Exploiting the Thermal Properties of Matter

As the temperature of a substance increases, the molecules that compose the substance move with greater kinetic energy.  This forces the individual molecules to take up more space and the substance expands.  If the substance is in a confined volume, the pressure can build to dangerous levels.

Key Terms

bi-metallic strips

Keeping your car cool

Your car offers the perfect opportunity to learn some basic principles of heat transfer and thermal properties of matter.  As your car heats up, the engine needs to be cooled.  Heat is transferred, via conduction, from the engine block to antifreeze which runs through channels around the cylinder walls.  Conduction is a process of heat transfer done on the molecular level.  The image below shows that heat is conducted from hot to cold as molecules with excess kinetic energy share some of that energy with neighboring molecules.  In domino fashion, thermal energy is transported, molecule by molecule, until equilibrium is reached.

Heat transfer via conduction.

A water pump circulates this hot antifreeze to the radiator.  This transportation of thermal energy is known as convection.  Convection can occur naturally (no pump needed ... as in warm air rising in a chimney flue) or can be forced (as we see here).  Convection occurs when heat is transported via the motion of a solid, liquid, or gas.

Once the hot antifreeze reaches the radiator it is dispersed over a much larger area which greatly increases the rate of heat transfer via conduction to the air as well as through a process called radiation.  As long as the radiator has a higher temperature than its surroundings, heat will be dispersed in the form of electromagnetic waves.  In this case, the radiation is in the far infrared (invisible to the eye).  A radiator painted black becomes a more efficient radiator than a shiny white radiator (it also becomes a better absorber of radiation ... meaning it would warm up better if cooler than the surroundings).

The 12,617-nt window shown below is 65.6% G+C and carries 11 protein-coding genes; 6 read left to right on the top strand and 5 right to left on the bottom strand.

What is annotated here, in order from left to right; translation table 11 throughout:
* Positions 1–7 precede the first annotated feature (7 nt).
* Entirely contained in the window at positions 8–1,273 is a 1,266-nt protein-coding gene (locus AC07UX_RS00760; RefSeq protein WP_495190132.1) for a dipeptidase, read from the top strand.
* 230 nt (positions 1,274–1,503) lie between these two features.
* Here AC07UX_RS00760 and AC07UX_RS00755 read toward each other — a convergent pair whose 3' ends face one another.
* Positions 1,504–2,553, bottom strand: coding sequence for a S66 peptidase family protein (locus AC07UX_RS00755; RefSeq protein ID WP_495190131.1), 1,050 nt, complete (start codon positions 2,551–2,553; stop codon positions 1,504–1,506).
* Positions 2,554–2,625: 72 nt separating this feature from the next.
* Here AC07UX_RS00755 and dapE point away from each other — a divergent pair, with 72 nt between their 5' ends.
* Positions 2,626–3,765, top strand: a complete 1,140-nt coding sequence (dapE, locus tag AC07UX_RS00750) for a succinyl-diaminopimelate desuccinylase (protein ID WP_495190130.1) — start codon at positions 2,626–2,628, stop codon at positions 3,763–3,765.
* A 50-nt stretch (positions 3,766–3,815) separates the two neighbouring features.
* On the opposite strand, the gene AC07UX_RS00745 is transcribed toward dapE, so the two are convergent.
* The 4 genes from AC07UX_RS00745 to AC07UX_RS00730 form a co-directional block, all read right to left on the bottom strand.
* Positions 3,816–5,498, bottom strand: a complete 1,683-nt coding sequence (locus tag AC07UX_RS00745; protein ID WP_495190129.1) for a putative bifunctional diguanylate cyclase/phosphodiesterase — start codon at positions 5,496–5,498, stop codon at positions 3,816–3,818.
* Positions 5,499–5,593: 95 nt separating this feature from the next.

We will discuss these methods of heat transfer in other areas including ways of cooling the CPU of your computer or how an incandescent light bulb works.

The thermostat

Your car's cooling system includes a small device called a thermostat.  The thermostat in your car keeps the engine working at a certain operating temperature (about 180-190 degrees Fahrenheit).   When you first start your car and the engine is cold, a spring forces the thermostat to close and no antifreeze flows through the engine.  Eventually things heat up and when the antifreeze reaches a certain temperature (say 185 degrees), the thermostat opens up and allows fluid to flow through the cooling system.  The engine cools down.   If the engine is running too cool, the thermostat closes up a bit, restricting the flow of antifreeze which causes the engine temperature to rise.  But have you ever thought about how this small device works? A small container is filled with wax that melts at a set temperature.  When it melts, it expands and exerts a large force (against the spring) on a small valve that opens the system.


Why not just use water in the cooling system?

Water is not like most substances because it expands (9% in volume) when it becomes a solid (ice).  Most substances take up less space when they become solids.  Why the difference here? 

When a substance solidifies, the molecules arrange themselves in an ordered pattern known as the crystal lattice.  Just as eggs come in cartons with the individual eggs closely packed, molecules usually form a compact arrangement.  Hence, the substance contracts when it solidifies.  However, water molecules form a 3 dimensional hexagonal ring when freezing (ever wonder why snowflakes usually have 6 branches?).  This "hole" in the structure actually causes water to expand upon freezing.  The expansion of water is both a good and bad thing.  For one, it can cause enormous damage to roads and concrete when small amounts of water freeze in tiny cracks.  The expansion is enough to widen cracks, form potholes, and tear apart enormous rock structures in a process geologists call "frost wedging".  On the other hand, ice that forms on a lake will float and form a layer of insulation which protects marine life.  Imagine what would happen if water contracted when freezing.  Surface ice would become denser and sink.  Rivers and lakes would eventually freeze from the bottom up, killing all plants and animals in the process.